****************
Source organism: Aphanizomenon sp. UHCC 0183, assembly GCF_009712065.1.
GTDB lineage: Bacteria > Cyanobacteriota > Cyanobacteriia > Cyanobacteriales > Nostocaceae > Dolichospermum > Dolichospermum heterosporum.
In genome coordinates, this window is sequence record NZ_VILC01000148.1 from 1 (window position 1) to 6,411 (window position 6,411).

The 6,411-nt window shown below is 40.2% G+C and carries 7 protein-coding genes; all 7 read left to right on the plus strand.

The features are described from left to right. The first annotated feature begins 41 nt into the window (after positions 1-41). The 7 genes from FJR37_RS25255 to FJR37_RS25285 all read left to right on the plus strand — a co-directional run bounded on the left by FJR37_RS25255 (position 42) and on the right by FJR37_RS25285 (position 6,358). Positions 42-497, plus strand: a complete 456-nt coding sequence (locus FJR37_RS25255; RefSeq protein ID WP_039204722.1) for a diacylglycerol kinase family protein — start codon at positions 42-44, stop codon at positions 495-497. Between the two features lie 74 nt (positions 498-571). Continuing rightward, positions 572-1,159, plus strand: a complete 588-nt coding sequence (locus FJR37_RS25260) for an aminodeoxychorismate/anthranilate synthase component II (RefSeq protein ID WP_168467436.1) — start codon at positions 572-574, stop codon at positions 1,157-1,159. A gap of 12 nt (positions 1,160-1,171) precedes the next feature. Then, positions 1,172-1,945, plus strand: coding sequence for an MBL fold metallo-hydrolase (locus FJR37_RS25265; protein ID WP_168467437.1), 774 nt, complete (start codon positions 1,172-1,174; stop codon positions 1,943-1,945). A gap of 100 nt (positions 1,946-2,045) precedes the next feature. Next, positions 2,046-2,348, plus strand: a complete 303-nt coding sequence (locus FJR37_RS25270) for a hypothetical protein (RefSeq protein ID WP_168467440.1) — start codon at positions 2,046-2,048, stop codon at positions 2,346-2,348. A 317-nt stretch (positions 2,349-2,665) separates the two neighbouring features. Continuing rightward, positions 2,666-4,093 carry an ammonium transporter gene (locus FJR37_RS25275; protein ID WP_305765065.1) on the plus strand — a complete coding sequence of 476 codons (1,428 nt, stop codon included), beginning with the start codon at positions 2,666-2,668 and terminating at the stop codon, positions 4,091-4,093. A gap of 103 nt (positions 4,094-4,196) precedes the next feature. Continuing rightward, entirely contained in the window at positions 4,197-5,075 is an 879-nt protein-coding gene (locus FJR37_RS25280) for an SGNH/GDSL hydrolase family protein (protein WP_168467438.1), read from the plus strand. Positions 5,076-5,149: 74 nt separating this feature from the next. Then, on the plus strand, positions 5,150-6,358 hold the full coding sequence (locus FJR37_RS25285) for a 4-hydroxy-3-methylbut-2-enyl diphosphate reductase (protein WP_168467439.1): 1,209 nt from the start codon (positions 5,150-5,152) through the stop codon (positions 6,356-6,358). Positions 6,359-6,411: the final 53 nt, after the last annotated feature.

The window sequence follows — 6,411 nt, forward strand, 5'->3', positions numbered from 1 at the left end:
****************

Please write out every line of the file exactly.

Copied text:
Source organism: Aphanizomenon sp. UHCC 0183, assembly GCF_009712065.1.
GTDB lineage: Bacteria > Cyanobacteriota > Cyanobacteriia > Cyanobacteriales > Nostocaceae > Dolichospermum > Dolichospermum heterosporum.
In genome coordinates, this window is sequence record NZ_VILC01000148.1 from 1 (window position 1) to 6,411 (window position 6,411).

The 6,411-nt window shown below is 40.2% G+C and carries 7 protein-coding genes; all 7 read left to right on the plus strand.

The features are described from left to right. The first annotated feature begins 41 nt into the window (after positions 1-41). The 7 genes from FJR37_RS25255 to FJR37_RS25285 all read left to right on the plus strand — a co-directional run bounded on the left by FJR37_RS25255 (position 42) and on the right by FJR37_RS25285 (position 6,358). Positions 42-497, plus strand: a complete 456-nt coding sequence (locus FJR37_RS25255; RefSeq protein ID WP_039204722.1) for a diacylglycerol kinase family protein — start codon at positions 42-44, stop codon at positions 495-497. Between the two features lie 74 nt (positions 498-571). Continuing rightward, positions 572-1,159, plus strand: a complete 588-nt coding sequence (locus FJR37_RS25260) for an aminodeoxychorismate/anthranilate synthase component II (RefSeq protein ID WP_168467436.1) — start codon at positions 572-574, stop codon at positions 1,157-1,159. A gap of 12 nt (positions 1,160-1,171) precedes the next feature. Then, positions 1,172-1,945, plus strand: coding sequence for an MBL fold metallo-hydrolase (locus FJR37_RS25265; protein ID WP_168467437.1), 774 nt, complete (start codon positions 1,172-1,174; stop codon positions 1,943-1,945). A gap of 100 nt (positions 1,946-2,045) precedes the next feature. Next, positions 2,046-2,348, plus strand: a complete 303-nt coding sequence (locus FJR37_RS25270) for a hypothetical protein (RefSeq protein ID WP_168467440.1) — start codon at positions 2,046-2,048, stop codon at positions 2,346-2,348. A 317-nt stretch (positions 2,349-2,665) separates the two neighbouring features. Continuing rightward, positions 2,666-4,093 carry an ammonium transporter gene (locus FJR37_RS25275; protein ID WP_305765065.1) on the plus strand — a complete coding sequence of 476 codons (1,428 nt, stop codon included), beginning with the start codon at positions 2,666-2,668 and terminating at the stop codon, positions 4,091-4,093. A gap of 103 nt (positions 4,094-4,196) precedes the next feature. Continuing rightward, entirely contained in the window at positions 4,197-5,075 is an 879-nt protein-coding gene (locus FJR37_RS25280) for an SGNH/GDSL hydrolase family protein (protein WP_168467438.1), read from the plus strand. Positions 5,076-5,149: 74 nt separating this feature from the next. Then, on the plus strand, positions 5,150-6,358 hold the full coding sequence (locus FJR37_RS25285) for a 4-hydroxy-3-methylbut-2-enyl diphosphate reductase (protein WP_168467439.1): 1,209 nt from the start codon (positions 5,150-5,152) through the stop codon (positions 6,356-6,358). Positions 6,359-6,411: the final 53 nt, after the last annotated feature.

The window sequence follows — 6,411 nt, forward strand, 5'->3', positions numbered from 1 at the left end: